By the mid-1950s, it was clear that the world was becoming recalibrated in the form of the new American order in ways that had far reaching implications even in British colonies such as Southern Rhodesia. Even as the white settlers pursued autonomous white rule, they bought into this multilateral framework and the benefits it was perceived to bring. Development, especially the ways it was recast under Truman’s rule, would be funded by the US or multilateral funding agencies. For instance, in attempting to facilitate electrical development and expand copper production in Northern Rhodesia and boost industrial capacity in Southern Rhodesia, the Federation secured £120 million from the World Bank as well as some funds from the Colonial (later Commonwealth) Development Corporation (CDC). With these funds, the Kariba hydro-electric project was started in 1956 and completed in 1959. But even then, the major client for the resources that Kariba power was used to extract, copper from Northern Rhodesia, was the United States. The main market for Southern Rhodesia’s main export in the 1950s, tobacco, was London. Yet the development, through concessional loans of the hydro-power station was provided, again at a profit by Britain and the US.
By the late 1950s, the Federation had a central bank whose currency was still fully backed by sterling. But the critical difference between the 1950s and the preceding period was that the international economic terrain had shifted in the USA’s favour. As Britain began to retreat from empire, especially after the rise to power of Mcmillan in Britain after 1957, African independence movement began rising against Federation. Ultimately, the collapse of Federation came to be closely tied to the attainment of majority rule especially in Northern Rhodesia and Nyasaland. By the end of the 1950s, two commissions of inquiry investigated the feasibility of retaining the Federation but only concluded that it was best to dissolve it. But the world into which African postcolonial states would emerge was one which would be centered on US hegemony.
The British colonial world of the first half of the twentieth century began to unravel under the forces of post-Second World War US ascendancy. Although a number of factors explain Britain’s gradual retreat from its African Empire, US-led multilateralism and the discourse of development all precipitated what British Prime Minister, Harold Macmillan called the “winds of change” that were blowing across Africa. In other words, they resulted in increased struggle for liberation and majority rule. But as these African countries began fighting for their independence, they hoped that upon attaining their freedom, they would join the community of nations equally as independence states. Yet the dynamic would not allow for this. The new world order would be determined by US influence in UN globalism.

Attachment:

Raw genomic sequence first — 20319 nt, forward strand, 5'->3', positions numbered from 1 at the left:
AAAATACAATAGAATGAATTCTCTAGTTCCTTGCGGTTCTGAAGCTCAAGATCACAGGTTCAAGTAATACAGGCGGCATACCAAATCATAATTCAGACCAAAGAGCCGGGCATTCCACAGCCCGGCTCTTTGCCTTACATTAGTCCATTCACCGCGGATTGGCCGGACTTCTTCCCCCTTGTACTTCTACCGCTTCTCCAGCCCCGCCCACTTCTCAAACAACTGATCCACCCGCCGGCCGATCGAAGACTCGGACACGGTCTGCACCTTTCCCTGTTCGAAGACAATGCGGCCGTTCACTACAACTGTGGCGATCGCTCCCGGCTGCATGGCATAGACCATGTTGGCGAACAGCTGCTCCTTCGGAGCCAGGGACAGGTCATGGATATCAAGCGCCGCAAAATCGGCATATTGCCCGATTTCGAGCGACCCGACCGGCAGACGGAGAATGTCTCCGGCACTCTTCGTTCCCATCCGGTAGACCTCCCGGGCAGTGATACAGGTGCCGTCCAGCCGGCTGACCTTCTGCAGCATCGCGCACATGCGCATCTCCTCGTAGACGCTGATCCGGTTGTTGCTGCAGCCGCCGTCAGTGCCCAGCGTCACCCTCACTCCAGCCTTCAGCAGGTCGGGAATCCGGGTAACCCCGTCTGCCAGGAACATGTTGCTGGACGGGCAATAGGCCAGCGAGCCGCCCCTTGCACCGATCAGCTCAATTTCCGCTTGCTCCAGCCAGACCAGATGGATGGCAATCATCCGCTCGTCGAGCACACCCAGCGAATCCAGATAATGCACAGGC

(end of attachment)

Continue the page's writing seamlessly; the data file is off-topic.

To join the community of nations as part of the UN, a country had to fulfil certain requirements. Among these included setting up nations based on the framework set in 1953 by Richard Stone and his colleagues, that of National Income Accounting metrics such as GDP. All of these would be based on US dollar valuation. What this simply meant was that the global south, if it adhered to these pre-requisites for joining the UN and therefore qualifying to access IMF World Bank funding to finance their development projects, had to pursue US dollar earning economic project so as to secure good balance of [predominantly US dollar] exchange to be considered successful. In this regard, many countries, like Sudan, abandoned the ideas of social transformation and social justice in pursuit of the US-informed notion of GDP development. Instead of transforming the economy, they simply entrenched US hegemony.
In all, the 1950s lay the foundation for the trading of European colonial imperialism for America’s imperialism of free trade. In the new National Income Accounting – based developmental order, the US began to secure the kind of imperial influence it required to take over control of peripheral economies. Southern Rhodesia had long sought autonomy from British sterling control and continued doing so in the 1950s, but to what extent would it manage to shake off British influence and secure a significant degree of monetary, financial, and economic autonomy. As Alden Young has shown in his book Transforming Sudan (published in 2018 by Cambridge University Press), the new breed of economic technocrats coming out of Sudan were educated in the ways of new American multi-lateralism and would impose this framework in the management of their economies. The next article examines to what extent local economic developments in Southern Rhodesia encountered these developments and the trajectory the colony’s monetary development ultimately took.
So, as we reflect on 75 years of the formation of the UN, we must consider the impact this organization has had on African economic development. Whose interests did it serve at its formation and how has that shaped the pursuit of decolonization on the continent? What are the lasting legacies of African nations association with the UN and its various organs? These are important questions to raise in a context where the UN does not seem to be the kind of organization that the bigger powers wish to continue sustaining as African countries demand increased participation in the organization. Does it still serve the needs of the superpowers such as the US, or has the rise of China caused a rethink of the continued usefulness of the organization in a context where they are trying to find other ways of preserving themselves, for example through Trump’s ultra-white nationalist discourses or Johnson’s Brexit administration. What implications have this had on money and the global south’s economy. Some of the questions will be examined in subsequent articles in this series.
- Tinashe Nyamunda is in the African Modernities Past and Present Research Group at North West University (South Africa) where he is Associate Professor of Economic History